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17th October 2019
Late payment: a construction industry epidemic?

On 1 September this year, new Cabinet Office rules came into force that sought to prevent late-paying contractors from winning profitable public sector construction contracts. Late payment has long been rife in construction (30% of all late payments occurring within this sector), with small and medium-sized businesses often bearing the brunt of unfair payment conditions. A report published by Construction News in March this year revealed that contractors are taking an average of 43 days to pay invoices (30 being the standard across most industries), while an average 28% of invoices are not paid according to the original terms set. So, how will the new rules (otherwise known as the ‘prompt payment initiative’) seek to tackle this endemic practice?

While originally, the rules sought to block out any contractor who could not prove they were paying 95% of their invoices within 60 days in at least one of the two previous reporting periods, they were watered down at the last minute amid fears that no major contractors could meet these requirements. A new 75% threshold was introduced, with the aim of gradually increasing this to the originally planned figure.

Why is construction particularly badly hit?

Subcontracting is a common practice in construction, occurring when a larger contractor appoints smaller firms to perform sections of the contracted work. This means that construction projects often involve long supply chains with money passing through multiple hands, leading to potential issues when payment is held up at any point in the chain. To make things worse, main contractors will often withhold payment as a way of financing works when they don’t have sufficient capital, or to deflect payment risks away from themselves and onto other suppliers in the chain.

Basically, if a contractor doesn’t have cash readily available or is waiting to receive payment from another contractor, it may be unable to pay its supplier within the allotted payment period. This can be extremely destablilising for suppliers and all too often causes smaller firms to go out of business. According to research published last year by the Federation of Small Businesses (FSB), if all payments were made on time it would prevent the collapse of over 50,000 SMEs every year.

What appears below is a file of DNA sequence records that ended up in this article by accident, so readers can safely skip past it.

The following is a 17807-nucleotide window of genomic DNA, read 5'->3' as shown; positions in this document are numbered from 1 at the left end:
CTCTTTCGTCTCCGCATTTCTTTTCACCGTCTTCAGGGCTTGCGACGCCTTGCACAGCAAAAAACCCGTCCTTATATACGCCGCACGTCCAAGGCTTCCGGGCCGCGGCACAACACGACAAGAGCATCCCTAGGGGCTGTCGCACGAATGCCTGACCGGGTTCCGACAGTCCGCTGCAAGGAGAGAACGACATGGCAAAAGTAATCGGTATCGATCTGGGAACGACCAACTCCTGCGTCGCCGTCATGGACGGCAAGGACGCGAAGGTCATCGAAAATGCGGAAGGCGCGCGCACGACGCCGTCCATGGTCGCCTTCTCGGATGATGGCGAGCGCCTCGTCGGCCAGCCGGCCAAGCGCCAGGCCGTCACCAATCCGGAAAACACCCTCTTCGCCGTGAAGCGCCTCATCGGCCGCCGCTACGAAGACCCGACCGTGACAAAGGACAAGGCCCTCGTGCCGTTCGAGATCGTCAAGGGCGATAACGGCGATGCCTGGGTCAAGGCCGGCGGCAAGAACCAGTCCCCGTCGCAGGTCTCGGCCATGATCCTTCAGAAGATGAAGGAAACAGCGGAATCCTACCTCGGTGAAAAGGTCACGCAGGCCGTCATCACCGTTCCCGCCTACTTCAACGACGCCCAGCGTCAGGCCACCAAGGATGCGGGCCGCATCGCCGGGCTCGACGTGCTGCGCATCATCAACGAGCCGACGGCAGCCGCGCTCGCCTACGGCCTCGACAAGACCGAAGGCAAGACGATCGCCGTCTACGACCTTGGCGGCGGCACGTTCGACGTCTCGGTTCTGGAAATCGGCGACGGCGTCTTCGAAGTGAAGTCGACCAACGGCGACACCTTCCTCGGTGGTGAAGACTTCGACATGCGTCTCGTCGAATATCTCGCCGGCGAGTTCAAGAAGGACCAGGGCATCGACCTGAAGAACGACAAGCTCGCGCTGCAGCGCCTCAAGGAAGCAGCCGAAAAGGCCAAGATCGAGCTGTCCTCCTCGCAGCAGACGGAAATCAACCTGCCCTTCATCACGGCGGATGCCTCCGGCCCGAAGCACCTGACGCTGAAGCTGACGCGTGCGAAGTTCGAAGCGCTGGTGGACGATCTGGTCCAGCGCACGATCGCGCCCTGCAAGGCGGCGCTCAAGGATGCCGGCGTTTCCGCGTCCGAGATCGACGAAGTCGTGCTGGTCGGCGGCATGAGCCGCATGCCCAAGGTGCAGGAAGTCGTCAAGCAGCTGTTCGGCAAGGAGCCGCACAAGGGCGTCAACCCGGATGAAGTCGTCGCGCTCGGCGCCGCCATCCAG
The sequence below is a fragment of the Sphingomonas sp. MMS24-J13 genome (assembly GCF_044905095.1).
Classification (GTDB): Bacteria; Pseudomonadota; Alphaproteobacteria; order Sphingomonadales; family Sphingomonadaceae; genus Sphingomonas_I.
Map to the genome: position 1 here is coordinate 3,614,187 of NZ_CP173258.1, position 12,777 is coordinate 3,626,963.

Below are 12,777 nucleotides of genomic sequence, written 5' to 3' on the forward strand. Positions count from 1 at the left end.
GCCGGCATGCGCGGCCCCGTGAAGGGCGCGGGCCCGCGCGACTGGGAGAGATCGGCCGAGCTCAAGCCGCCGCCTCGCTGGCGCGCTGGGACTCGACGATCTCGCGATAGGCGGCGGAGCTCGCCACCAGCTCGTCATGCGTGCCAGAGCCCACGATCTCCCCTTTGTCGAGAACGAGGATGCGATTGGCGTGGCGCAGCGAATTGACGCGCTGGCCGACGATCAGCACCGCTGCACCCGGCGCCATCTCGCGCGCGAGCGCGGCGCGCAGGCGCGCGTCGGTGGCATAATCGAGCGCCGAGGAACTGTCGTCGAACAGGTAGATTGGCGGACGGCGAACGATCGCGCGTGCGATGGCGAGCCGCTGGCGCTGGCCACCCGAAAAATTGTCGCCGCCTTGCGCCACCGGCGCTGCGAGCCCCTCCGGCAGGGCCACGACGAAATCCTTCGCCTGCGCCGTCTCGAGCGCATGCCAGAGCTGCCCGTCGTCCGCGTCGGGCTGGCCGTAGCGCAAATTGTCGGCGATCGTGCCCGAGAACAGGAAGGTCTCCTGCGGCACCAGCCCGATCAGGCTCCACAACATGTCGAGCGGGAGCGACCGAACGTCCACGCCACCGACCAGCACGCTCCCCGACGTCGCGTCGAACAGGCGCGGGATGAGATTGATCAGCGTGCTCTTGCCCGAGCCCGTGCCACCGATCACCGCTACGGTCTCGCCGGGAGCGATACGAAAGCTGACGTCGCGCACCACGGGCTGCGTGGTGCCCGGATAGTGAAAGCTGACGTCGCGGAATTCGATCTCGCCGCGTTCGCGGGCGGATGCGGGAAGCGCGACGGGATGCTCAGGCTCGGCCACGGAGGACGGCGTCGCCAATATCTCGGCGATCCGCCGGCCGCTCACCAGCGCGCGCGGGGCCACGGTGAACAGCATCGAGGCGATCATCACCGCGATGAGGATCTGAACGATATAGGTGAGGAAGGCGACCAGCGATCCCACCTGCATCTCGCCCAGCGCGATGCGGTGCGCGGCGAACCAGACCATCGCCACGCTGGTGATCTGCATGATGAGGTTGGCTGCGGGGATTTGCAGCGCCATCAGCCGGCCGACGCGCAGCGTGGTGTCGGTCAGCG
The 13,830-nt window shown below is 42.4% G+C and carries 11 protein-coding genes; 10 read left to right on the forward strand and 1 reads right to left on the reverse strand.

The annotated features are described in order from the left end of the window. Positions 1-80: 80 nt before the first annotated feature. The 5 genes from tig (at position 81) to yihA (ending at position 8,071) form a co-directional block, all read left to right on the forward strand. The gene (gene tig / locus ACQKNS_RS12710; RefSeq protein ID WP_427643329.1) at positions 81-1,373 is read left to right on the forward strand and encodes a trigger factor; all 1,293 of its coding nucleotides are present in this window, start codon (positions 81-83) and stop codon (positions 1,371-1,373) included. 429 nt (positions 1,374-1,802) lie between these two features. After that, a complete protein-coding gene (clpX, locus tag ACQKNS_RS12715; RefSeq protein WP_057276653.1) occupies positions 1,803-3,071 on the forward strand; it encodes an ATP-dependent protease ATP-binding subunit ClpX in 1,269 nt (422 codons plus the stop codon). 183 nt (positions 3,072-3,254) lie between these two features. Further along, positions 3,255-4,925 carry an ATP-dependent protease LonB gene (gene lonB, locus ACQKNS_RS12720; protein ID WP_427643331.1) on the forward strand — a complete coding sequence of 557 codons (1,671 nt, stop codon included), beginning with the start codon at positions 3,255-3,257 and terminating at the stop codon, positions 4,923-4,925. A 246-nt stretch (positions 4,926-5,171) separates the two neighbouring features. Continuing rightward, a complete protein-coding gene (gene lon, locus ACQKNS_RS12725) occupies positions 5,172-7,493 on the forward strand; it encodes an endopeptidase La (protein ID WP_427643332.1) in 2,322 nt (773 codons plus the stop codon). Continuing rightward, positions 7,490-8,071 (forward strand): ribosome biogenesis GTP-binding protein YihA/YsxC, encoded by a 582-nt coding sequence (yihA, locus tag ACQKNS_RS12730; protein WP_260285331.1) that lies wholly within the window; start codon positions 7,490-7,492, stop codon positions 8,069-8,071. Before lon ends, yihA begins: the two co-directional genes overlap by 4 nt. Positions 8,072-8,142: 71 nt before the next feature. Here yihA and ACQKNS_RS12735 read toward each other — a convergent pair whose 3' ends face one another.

A litany of laws and regulations

A considerable number of laws and acts have been passed over the years in an attempt to prevent late payment, but they appear to be having limited success. The Late Payment of Commercial Debts Regulations 2013, building on the previous Late Payment of Commercial Debts (Interest) Act, imposes limits on payment periods that should in theory prevent late payment from occurring. The Housing Grants, Construction and Regeneration Act 1996 also includes provisions to enforce prompt payment along the supply chain.

More recently, the Prompt Payment Code, established by the government in 2008, was created in an attempt to bring about a change in payment practices across the commercial sector. The Code sets out principles for fair and timely payment, which its 1,700 signatories have committed to following. In April 2019, six firms were actually suspended from the Code, with one company, John Sisk & Son, being struck off altogether. However, the sanctions for failing to adhere to the principles are limited to the reputational damage a firm might suffer if its poor payment practices are exposed by the media. And one has to wonder how effective the Code really is when construction giant Carillion, a signatory to the Code which famously folded in January 2018, ended up owing £2 billion to subcontractors and suppliers upon its collapse, none of which was paid when it went into liquidation.

Enforcing prompt payment

It would appear that current laws and sanctions aren’t punitive enough to quash the late payment epidemic, but the recently introduced prompt payment initiative does appear to have raised the bar by blocking poor performers from tendering for lucrative government contracts. With awareness of the issue at an all-time high since Carillion’s collapse, however, it’s likely that more measures will be introduced in future. We can only hope that putting in place stricter regulations will eventually lead to the change in payment culture the industry is crying out for.

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